‘War of words’ over trade

23 March 2017 02:49 Source:ICIS Chemical Business

“There isn’t anybody who knows what is going to happen in the next 12 months. We’ve never been here before. Things are out of control. I have never seen a situation like it.”

This comment last month from former UK Finance Minister, Ken Clarke, aptly summarises the uncertainty facing the global economy. Major policy changes are now underway in both the US and China – the world’s two largest economies. Almost inevitably, they will create structural changes in the petrochemicals and polymers industry.

These changes will not only impact the domestic US and Chinese economies. They will also impact every supply chain which has a link into either economy. Half of Apple’s 
iPhones, for example, are currently made in the Chinese city of Shenzhen, using products from over 200 suppliers from around the world. Under President Trump’s new “America First” policies, it is highly likely that in the future, more and more iPhones will instead start to be made in the US.

This highlights how the world is now moving into the early stages of a “War of Words” scenario, where both the US and China are preparing to develop a totally new trading relationship. Will this develop into an all-out “Global Trade War” scenario, as the new chairman of President Trump’s National Trade Council, Peter Navarro, has been advocating since the 2006 publication of his key book, “The Coming China Wars: Where They Will Be Fought, How They Can Be Won”? Will President Trump go ahead with his proposed 35% border tax on imports into the US? Or will the two sides negotiate a less confrontational trading relationship that still takes account of the president’s desire to reshore manufacturing to the US?

Nobody can know at the moment. But we do know that China’s President Xi is equally determined to push forward with his reforms for the domestic Chinese economy. He also seems to have finally sidelined Premier Li 
Keqiang, who has been responsible for economic policy until now. This is a critically important development, as Li has master-minded the stimulus policies that meant China became the key driver for global growth in recent years. Instead, Xi is determined to refocus on his $6tr “One Belt, One Road” (OBOR) project – which absorbed $450bn of start-up finance last year. OBOR creates the potential for China to lead a new free trade area including countries in Asia, Middle East, Africa and potentially Europe – just as the US appears to be withdrawing from its historical role of free trade leadership.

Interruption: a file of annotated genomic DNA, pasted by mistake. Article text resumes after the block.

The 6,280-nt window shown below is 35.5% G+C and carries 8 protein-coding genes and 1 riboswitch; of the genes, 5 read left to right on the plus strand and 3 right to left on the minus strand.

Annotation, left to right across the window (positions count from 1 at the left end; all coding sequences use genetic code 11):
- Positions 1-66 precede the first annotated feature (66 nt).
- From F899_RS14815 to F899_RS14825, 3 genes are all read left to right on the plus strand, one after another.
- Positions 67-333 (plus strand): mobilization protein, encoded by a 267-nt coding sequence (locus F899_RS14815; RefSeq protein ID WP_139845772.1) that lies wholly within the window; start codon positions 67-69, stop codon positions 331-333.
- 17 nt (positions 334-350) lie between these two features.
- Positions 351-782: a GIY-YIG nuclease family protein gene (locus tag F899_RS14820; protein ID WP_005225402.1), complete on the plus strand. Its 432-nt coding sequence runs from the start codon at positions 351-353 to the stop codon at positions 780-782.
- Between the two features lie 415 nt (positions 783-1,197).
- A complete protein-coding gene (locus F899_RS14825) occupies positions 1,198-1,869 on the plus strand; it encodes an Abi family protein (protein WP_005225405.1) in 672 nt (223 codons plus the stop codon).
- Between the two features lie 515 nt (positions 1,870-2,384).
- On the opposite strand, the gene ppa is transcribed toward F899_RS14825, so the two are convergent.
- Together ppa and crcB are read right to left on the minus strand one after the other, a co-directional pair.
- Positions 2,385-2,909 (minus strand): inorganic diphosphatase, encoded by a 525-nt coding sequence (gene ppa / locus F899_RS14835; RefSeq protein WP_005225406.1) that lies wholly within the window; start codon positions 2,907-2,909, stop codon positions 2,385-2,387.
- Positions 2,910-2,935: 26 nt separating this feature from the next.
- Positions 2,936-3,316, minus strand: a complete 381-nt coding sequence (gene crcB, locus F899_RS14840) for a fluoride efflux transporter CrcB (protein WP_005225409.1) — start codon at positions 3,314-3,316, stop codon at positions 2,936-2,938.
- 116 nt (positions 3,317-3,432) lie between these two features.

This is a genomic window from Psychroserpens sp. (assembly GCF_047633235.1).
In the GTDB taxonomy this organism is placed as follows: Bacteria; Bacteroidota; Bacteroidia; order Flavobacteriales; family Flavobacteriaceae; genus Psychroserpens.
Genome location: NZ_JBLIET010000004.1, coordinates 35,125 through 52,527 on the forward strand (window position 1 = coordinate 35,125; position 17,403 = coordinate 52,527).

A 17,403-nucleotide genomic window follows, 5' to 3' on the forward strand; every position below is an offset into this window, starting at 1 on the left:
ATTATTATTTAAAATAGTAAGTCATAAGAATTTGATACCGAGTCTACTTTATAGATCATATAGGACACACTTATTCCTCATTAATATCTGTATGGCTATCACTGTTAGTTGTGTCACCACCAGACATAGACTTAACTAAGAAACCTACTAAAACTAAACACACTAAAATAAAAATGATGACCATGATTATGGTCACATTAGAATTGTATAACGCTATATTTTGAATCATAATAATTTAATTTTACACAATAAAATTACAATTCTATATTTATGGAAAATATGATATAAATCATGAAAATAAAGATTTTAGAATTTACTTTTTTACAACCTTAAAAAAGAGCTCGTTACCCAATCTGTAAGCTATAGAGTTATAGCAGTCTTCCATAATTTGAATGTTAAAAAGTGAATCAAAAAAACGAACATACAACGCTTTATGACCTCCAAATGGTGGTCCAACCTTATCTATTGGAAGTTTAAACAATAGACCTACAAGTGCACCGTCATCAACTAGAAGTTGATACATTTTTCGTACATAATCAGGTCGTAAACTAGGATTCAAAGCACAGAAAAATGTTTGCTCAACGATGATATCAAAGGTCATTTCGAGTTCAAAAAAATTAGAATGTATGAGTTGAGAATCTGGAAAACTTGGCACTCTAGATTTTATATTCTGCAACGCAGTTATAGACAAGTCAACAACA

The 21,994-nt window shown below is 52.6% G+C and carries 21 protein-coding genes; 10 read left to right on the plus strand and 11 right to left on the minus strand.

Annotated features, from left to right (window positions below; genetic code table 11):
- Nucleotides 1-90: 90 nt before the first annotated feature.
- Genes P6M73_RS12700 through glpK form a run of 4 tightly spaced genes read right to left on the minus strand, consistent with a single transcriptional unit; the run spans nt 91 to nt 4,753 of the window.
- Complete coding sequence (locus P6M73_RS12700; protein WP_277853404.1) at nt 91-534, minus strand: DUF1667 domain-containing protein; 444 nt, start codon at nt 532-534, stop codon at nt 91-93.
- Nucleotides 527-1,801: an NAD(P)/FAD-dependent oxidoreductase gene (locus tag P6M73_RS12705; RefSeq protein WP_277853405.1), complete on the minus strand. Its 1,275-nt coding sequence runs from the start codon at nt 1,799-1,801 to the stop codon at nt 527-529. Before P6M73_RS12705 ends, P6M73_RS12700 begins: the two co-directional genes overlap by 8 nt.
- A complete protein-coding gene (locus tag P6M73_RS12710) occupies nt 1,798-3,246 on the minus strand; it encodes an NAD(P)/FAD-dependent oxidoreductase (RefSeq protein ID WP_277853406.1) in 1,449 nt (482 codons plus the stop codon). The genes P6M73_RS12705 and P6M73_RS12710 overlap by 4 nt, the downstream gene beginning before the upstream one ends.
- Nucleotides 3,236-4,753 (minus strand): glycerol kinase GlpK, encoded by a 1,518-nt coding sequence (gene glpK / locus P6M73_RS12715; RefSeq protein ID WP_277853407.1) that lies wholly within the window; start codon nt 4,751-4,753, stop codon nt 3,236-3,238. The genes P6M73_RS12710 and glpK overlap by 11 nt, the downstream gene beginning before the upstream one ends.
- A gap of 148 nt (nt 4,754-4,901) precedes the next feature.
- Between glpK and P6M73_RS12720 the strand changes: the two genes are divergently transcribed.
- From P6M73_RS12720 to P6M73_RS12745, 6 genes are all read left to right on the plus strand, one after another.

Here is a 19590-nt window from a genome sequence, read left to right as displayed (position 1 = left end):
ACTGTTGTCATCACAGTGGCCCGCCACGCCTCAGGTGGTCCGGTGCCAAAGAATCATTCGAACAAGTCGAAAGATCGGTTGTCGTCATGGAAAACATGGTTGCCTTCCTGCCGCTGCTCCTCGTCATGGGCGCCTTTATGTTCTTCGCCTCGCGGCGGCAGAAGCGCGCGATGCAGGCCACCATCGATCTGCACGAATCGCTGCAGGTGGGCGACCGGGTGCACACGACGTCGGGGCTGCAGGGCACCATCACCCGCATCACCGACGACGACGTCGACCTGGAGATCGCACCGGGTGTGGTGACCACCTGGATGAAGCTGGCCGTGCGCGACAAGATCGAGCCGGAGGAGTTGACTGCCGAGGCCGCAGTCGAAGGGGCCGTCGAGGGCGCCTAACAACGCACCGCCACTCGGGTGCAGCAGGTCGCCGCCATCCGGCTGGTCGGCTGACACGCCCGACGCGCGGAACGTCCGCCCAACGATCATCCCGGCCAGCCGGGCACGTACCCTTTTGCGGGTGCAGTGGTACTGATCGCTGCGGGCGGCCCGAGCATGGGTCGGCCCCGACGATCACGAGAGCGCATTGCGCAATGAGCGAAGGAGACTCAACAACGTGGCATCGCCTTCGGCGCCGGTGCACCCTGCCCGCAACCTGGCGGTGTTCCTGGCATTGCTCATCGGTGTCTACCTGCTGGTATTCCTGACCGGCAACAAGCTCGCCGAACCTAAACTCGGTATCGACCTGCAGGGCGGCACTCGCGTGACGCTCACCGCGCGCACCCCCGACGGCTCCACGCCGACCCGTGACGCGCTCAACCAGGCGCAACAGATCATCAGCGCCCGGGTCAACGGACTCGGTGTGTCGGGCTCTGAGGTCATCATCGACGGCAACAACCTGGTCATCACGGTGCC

TRUMP CHANGES EVERYTHING

It is hard to over-estimate the potential importance of these changes. As President Trump made clear in his recent Inauguration speech, his intention is to completely overturn the framework that has governed the global economy during our working lives:

“We assembled here today are issuing a new decree to be heard in every city in every foreign capital and in every hall of power. From this day forward, a new vision will govern our land. From this day forward, it’s going to be only America first, America first. Every decision on trade, on taxes, on immigration, on foreign affairs will be made to benefit American workers and American families.”

This is why ICIS and International eChem have combined their expertise to launch a new series of quarterly reports, aimed at helping companies and investors understand the challenges and opportunities created by these momentous changes. The first issue focuses on today’s “War of Words”. It presents a detailed examination of the likely impact of President Trump’s new policies, and China’s retreat from stimulus, on the main value chains in petrochemicals and plastics.

Our industry is in the middle of these historic policy shifts, which will inevitably have a major and long-lasting impact. President Trump may well have eight years in office ahead of him, while President Xi’s term of office will likely be extended for a further five years at October’s 19th Communist Party Congress. So decisions being made over the next few months will essentially define both the medium and longer-term outlook. One of our key conclusions is that prudent companies and investors should therefore utilise this “War of Words” period to start repositioning their business models ahead of the major disruption that lies ahead for supply chains.